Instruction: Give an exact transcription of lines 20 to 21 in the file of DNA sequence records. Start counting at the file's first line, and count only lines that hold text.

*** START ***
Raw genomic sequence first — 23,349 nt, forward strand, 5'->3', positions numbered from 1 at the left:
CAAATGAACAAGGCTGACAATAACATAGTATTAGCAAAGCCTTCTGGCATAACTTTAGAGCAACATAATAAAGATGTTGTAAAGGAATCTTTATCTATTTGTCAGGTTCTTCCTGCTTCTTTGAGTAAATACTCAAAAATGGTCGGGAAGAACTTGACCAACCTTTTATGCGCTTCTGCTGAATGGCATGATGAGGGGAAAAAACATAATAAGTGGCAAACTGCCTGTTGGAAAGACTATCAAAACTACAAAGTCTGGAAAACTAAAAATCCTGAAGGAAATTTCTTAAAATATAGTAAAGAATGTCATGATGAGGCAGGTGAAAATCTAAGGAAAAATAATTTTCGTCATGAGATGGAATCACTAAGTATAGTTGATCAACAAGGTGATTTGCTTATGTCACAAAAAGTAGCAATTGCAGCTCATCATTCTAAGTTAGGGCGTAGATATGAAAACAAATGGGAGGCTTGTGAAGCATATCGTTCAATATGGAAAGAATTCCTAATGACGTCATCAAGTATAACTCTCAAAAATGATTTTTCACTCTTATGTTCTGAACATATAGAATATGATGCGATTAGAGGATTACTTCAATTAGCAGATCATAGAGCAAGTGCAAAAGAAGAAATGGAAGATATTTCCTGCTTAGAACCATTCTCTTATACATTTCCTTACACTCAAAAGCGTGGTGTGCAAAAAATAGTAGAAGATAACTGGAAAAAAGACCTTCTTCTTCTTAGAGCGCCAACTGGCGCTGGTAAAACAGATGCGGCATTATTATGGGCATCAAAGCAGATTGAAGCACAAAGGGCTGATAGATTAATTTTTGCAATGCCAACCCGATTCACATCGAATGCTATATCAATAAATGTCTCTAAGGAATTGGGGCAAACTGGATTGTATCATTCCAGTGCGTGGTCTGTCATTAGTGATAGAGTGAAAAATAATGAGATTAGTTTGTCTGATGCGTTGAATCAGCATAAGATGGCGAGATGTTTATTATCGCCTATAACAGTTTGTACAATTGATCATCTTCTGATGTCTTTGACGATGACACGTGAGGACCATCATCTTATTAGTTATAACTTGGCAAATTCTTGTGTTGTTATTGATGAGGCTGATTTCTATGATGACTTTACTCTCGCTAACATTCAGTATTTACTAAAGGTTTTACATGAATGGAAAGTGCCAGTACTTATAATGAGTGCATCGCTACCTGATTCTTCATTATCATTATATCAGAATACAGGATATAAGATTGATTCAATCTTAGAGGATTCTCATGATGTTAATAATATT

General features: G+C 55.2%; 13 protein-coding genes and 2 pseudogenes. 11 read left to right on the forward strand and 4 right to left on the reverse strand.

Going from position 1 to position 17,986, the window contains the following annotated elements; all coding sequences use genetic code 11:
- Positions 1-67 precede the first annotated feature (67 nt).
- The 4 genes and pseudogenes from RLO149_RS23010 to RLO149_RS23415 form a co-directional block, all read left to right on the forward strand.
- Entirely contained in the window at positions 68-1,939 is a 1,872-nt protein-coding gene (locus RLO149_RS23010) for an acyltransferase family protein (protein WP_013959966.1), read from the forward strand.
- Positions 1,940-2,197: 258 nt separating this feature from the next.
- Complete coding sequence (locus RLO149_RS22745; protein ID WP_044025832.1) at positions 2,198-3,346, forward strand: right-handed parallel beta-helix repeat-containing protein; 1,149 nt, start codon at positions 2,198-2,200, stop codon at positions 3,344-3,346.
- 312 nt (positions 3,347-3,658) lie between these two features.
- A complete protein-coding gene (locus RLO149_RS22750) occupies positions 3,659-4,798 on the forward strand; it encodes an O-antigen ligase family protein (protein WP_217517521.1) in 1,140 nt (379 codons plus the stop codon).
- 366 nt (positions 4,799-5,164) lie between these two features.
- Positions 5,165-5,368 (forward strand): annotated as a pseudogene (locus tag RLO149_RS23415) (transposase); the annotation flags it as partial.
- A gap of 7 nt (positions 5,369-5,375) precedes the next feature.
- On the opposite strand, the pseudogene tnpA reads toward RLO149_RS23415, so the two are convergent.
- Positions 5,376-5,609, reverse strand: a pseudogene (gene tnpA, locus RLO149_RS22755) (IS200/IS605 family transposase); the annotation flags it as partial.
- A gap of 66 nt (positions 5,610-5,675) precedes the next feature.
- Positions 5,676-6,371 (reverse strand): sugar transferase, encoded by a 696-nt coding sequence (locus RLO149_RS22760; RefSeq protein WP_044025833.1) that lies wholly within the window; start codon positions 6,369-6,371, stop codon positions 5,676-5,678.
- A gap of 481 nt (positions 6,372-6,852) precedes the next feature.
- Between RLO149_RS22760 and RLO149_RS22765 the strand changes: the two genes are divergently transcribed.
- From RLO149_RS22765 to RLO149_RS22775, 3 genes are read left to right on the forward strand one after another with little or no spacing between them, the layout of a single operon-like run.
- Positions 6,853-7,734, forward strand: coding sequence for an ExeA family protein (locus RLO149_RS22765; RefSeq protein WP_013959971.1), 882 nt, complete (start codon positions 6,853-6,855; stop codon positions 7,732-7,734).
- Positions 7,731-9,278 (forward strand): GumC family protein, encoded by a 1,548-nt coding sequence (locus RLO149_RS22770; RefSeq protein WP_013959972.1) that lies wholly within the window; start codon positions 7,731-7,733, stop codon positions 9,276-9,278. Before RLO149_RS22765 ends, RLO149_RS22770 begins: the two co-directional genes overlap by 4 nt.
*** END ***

- Between RLO149_RS22760 and RLO149_RS22765 the strand changes: the two genes are divergently transcribed.
- From RLO149_RS22765 to RLO149_RS22775, 3 genes are read left to right on the forward strand one after another with little or no spacing between them, the layout of a single operon-like run.